Julie, I am so embarrassed!!! I told one of my students to use the same leg as the Way they are turning...and that is incorrect. It should be if you are turning left, use the opposite leg? Please correct me on the proper way to explain this. Also I suggest they do not squeeze when riding, only apply pressure when needed.
The inside leg and the outside leg are used in turning, but they do different things. Outside leg gives direction, inside leg gives impulsion. The inside leg is applied at the girth to elevate the horse's shoulder and give him a point to bend around. the outside leg bends the horse's haunches. For Western horses, when turns may be done at speed, it is sometimes necessary to take the inside leg off the horse, to give him somewhere to turn into. This, of course, is a very brief synopsis of an extremely complex theory of use of the leg aids ;-) Julie Goodnight
(Sue Responds again) Okay, I'm getting it...and you are right it is complicated....When going around an obstacle, should I instruct the student to use outside or inside leg? Example, turning right, should the left leg be used to scoot the horse into it...or should the inside leg (in this situation being the right) be used? Thanks for your help.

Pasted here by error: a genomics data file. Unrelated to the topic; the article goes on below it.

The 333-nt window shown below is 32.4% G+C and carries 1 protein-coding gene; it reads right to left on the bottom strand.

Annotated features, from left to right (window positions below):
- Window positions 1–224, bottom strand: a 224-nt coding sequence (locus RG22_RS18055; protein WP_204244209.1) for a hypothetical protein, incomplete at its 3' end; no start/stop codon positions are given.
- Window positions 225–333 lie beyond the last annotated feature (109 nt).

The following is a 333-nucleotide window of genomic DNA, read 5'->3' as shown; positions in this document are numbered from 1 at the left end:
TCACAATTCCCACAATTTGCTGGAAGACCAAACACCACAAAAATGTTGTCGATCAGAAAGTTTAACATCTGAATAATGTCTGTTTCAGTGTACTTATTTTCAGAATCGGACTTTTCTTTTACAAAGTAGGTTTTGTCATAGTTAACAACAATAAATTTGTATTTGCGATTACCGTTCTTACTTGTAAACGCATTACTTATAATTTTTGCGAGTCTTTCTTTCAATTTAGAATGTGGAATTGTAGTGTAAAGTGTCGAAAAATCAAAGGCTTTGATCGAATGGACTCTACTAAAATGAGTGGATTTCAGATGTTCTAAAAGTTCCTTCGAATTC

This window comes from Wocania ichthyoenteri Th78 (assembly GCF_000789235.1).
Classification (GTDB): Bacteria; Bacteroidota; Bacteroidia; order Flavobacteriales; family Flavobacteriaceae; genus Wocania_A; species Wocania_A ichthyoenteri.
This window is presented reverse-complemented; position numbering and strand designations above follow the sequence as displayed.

Sue There is no one right answer. Beyond the simplistic answer, inside leg gives impulsion and outside leg gives direction (and that is not at all simplistic), there are many different combinations of leg aids that you would use, depending on what you wanted to accomplish and how the horse's body is positioned at that moment in time. The leg at the girth will move the horse's shoulder away, the leg just behind the girth will move the horse's barrel, and the leg behind the girth moves the haunches. These leg aids combined with different seat and rein aids, will give all different responses. When you are teaching at lower levels, it is best to give very simple instructions. Therefore I prefer to tell beginners to use the outside leg (along with eyes, seat and hands) to turn the horse. When they swivel their body properly in a turn, it will naturally close their outside leg on the horse. As the rider begins to understand the proper position and bend of the horse, then inside leg can be used properly to keep the horse's shoulder elevated and keep the horse from dropping his shoulder and leaning into the turn. But until the rider is well positioned and in balance with the horse, the inside leg will get in the way. I hope this has answered your question, but I am guessing that it will only lead to more ;-)